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SLOPE, SHORT-RUN AGGREGATE SUPPLY CURVE: The short-run aggregate supply (SRAS) curve has a positive slope, reflecting the direct relation between the price level and aggregate real production. A higher price level is related to more real production and a lower price level is related to less real production. The general reason is similar to that of market supply curves--the opportunity cost of production--three specific reasons can be identified: (1) inflexible resource prices that often makes it easier to reduce aggregate real production and resource employment when the price level falls; (2) the pool of natural unemployment, consisting of frictional and structural unemployment, that can be used temporarily to increase aggregate real production when the price level rises; and (3) imbalances in the purchasing power of resource prices that can temporarily entice resource owners to produce more or less aggregate real production than the would at full employment.

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AFC: The abbreviation for average fixed cost, which is fixed cost per unit of output, found by dividing total fixed cost by the quantity of output. Average fixed cost is one of three related cost averages. The other two are average variable cost and avarage total cost. Average fixed cost decreases with larger quantities of output. Because fixed cost is FIXED and does not change with the quantity of output, a given cost is spread more thinly per unit as quantity increases. A thousand dollars of fixed cost averages out to $10 per unit if only 100 units are produced. But if 10,000 units are produced, then the average shrinks to a mere 10 cents per unit.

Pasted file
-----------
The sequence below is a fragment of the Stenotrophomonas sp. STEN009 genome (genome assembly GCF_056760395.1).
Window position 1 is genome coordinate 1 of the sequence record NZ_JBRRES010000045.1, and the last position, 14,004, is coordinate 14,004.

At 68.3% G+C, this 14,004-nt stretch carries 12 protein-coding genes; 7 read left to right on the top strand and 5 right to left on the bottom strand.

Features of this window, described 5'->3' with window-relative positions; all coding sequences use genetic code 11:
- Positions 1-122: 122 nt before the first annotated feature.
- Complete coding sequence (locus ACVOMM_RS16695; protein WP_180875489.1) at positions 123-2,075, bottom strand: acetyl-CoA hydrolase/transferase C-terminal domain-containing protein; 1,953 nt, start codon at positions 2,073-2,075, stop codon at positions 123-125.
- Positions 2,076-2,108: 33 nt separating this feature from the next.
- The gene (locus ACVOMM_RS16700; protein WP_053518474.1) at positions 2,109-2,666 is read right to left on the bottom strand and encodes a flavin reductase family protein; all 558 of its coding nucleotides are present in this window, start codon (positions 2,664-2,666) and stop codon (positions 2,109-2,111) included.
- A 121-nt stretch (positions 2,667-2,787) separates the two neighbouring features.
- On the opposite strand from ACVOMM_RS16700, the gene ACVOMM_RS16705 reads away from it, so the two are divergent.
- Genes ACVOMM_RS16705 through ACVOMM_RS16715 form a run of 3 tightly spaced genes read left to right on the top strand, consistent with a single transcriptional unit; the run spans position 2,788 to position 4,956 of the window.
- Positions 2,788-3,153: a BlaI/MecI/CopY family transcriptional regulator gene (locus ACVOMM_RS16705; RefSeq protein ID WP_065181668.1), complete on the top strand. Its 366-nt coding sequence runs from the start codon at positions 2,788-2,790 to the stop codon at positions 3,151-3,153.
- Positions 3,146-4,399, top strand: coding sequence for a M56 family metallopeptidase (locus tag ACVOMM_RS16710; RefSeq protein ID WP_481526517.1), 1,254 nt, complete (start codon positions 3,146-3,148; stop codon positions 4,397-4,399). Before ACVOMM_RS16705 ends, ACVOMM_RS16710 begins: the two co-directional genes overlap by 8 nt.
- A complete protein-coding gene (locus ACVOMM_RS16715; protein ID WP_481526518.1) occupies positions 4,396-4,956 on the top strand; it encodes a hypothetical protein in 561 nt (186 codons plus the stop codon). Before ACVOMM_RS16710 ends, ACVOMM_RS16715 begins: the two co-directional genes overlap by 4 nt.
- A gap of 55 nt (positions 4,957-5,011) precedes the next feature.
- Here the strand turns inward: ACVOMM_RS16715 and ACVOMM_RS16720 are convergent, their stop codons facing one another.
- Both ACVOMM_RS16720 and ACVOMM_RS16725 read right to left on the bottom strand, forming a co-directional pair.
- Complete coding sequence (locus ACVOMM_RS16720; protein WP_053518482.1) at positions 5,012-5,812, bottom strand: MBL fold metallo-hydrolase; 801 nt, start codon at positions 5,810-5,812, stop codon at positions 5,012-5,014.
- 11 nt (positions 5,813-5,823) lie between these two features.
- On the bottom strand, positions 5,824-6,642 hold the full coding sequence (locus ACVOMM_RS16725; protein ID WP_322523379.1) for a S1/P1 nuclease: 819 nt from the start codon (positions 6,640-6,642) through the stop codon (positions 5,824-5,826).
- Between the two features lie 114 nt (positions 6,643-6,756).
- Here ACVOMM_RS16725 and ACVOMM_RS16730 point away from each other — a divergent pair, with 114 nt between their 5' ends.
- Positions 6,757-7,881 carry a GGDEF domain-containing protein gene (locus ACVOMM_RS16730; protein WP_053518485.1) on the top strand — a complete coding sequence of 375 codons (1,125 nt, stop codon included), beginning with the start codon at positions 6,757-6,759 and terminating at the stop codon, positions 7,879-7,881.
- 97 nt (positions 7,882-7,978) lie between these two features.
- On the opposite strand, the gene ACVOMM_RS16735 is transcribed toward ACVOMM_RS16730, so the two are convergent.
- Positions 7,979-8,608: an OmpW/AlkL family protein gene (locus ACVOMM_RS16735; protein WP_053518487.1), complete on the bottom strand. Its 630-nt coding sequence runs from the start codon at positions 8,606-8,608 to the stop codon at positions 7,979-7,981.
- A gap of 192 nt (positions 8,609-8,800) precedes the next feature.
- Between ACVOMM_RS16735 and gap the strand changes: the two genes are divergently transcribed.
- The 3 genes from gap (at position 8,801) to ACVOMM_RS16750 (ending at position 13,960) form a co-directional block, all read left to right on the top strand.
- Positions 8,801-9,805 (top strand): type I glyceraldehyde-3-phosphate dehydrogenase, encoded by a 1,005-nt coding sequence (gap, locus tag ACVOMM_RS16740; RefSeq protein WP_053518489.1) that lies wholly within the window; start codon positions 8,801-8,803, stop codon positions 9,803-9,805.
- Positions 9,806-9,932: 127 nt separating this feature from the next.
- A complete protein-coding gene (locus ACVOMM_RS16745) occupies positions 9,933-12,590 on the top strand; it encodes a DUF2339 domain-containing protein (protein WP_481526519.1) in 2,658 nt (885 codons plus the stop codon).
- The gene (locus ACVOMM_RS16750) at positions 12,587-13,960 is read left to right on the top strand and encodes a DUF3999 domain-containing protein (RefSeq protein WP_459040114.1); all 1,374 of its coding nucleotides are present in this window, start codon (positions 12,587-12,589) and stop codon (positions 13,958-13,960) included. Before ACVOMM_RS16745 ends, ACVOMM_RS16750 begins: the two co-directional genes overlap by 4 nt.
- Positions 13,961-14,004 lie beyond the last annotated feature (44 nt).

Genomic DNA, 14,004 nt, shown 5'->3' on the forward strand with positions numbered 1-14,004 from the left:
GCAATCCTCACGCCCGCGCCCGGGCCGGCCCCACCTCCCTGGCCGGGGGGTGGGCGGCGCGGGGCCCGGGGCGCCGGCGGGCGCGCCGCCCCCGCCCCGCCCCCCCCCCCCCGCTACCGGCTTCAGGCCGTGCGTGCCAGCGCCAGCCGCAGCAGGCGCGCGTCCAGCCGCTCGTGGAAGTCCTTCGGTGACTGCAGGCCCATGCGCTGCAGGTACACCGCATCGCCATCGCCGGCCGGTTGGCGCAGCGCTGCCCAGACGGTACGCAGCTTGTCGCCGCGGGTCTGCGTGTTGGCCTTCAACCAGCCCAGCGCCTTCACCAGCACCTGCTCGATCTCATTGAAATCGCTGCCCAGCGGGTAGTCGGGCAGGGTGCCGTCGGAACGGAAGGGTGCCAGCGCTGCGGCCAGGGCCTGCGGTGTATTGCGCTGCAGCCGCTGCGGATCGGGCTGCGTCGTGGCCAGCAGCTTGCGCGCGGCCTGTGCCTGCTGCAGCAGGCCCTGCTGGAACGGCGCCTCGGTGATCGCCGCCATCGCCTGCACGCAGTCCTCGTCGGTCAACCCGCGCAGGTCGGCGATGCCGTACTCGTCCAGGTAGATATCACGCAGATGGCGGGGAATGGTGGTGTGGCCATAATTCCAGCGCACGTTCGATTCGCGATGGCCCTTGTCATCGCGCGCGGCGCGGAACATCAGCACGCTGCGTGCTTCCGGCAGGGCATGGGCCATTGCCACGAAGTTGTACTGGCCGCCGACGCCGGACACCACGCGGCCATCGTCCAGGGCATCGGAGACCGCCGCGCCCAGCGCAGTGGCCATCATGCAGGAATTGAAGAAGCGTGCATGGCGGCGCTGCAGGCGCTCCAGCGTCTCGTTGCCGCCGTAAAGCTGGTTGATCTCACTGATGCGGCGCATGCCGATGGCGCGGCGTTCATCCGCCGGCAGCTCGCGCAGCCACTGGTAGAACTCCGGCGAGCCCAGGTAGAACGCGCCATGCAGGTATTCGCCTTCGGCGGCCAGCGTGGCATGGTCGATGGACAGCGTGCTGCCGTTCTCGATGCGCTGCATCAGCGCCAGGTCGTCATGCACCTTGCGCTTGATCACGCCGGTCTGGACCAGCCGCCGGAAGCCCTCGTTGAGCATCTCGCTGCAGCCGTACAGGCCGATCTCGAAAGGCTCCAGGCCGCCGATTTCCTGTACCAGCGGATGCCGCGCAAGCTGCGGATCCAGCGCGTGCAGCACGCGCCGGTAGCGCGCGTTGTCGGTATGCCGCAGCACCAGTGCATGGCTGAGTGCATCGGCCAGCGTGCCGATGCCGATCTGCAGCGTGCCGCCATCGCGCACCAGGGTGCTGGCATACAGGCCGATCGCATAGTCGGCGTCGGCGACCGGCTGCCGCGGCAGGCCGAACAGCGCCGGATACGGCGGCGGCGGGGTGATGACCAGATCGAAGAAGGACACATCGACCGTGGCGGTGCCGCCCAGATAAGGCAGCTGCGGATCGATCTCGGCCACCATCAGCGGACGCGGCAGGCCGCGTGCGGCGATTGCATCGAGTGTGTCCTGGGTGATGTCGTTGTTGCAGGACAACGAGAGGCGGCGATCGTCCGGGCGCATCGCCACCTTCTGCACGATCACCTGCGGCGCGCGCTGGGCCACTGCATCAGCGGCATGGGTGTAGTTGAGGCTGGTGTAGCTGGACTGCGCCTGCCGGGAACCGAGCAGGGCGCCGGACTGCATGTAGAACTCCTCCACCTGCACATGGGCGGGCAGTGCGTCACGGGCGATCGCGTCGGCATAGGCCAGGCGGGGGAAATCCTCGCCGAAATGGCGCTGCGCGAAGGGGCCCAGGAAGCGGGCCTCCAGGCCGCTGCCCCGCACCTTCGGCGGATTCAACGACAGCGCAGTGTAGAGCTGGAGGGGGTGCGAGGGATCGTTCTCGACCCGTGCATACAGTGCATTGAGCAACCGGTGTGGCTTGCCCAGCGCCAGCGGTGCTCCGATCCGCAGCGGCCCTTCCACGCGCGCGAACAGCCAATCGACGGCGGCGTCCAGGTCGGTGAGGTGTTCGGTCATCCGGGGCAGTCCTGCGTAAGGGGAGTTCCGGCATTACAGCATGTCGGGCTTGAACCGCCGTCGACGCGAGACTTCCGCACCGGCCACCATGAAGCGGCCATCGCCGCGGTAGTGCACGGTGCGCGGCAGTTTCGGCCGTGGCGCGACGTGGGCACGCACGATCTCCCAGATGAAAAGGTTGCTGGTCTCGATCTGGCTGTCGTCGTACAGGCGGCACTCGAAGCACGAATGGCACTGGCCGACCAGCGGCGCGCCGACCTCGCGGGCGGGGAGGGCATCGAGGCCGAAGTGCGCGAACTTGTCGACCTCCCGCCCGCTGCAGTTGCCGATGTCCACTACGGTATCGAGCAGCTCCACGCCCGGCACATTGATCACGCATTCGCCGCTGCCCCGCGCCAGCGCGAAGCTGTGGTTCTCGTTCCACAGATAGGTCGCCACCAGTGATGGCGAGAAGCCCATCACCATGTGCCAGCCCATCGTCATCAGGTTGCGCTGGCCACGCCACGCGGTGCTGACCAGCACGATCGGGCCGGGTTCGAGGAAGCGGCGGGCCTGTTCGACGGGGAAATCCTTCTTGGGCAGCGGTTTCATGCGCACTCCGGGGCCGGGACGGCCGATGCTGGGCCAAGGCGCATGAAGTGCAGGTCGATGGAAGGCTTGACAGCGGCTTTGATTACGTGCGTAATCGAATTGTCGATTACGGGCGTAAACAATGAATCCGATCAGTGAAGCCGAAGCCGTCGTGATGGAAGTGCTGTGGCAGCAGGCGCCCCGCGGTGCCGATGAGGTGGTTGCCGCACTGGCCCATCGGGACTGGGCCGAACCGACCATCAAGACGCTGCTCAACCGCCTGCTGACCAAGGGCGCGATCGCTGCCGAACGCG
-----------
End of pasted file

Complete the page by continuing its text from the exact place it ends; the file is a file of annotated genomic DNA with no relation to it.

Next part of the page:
See also | fixed cost | total fixed cost | average variable cost | average total cost | marginal cost | fixed input | total cost |


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EQUILIBRIUM, AGGREGATE MARKET

The state of equilibrium that exists in the aggregate market when real aggregate expenditures are equal to real production with no imbalances to induce changes in the price level or real production. The opposing forces of aggregate demand (the buyers) and aggregate supply (the sellers) exactly offset each other. At the existing price level, the four macroeconomic sectors (household, business, government, and foreign) purchase all of the real production that they seek and producers sell all of the real production that they have.

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Today, you are likely to spend a great deal of time going from convenience store to convenience store hoping to buy either a set of hubcaps or handcrafted decorations to hang on your walls. Be on the lookout for small children selling products door-to-door.
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The portion of aggregate output U.S. citizens pay in taxes (30%) is less than the other six leading industrialized nations -- Britain, Canada, France, Germany, Italy, or Japan.
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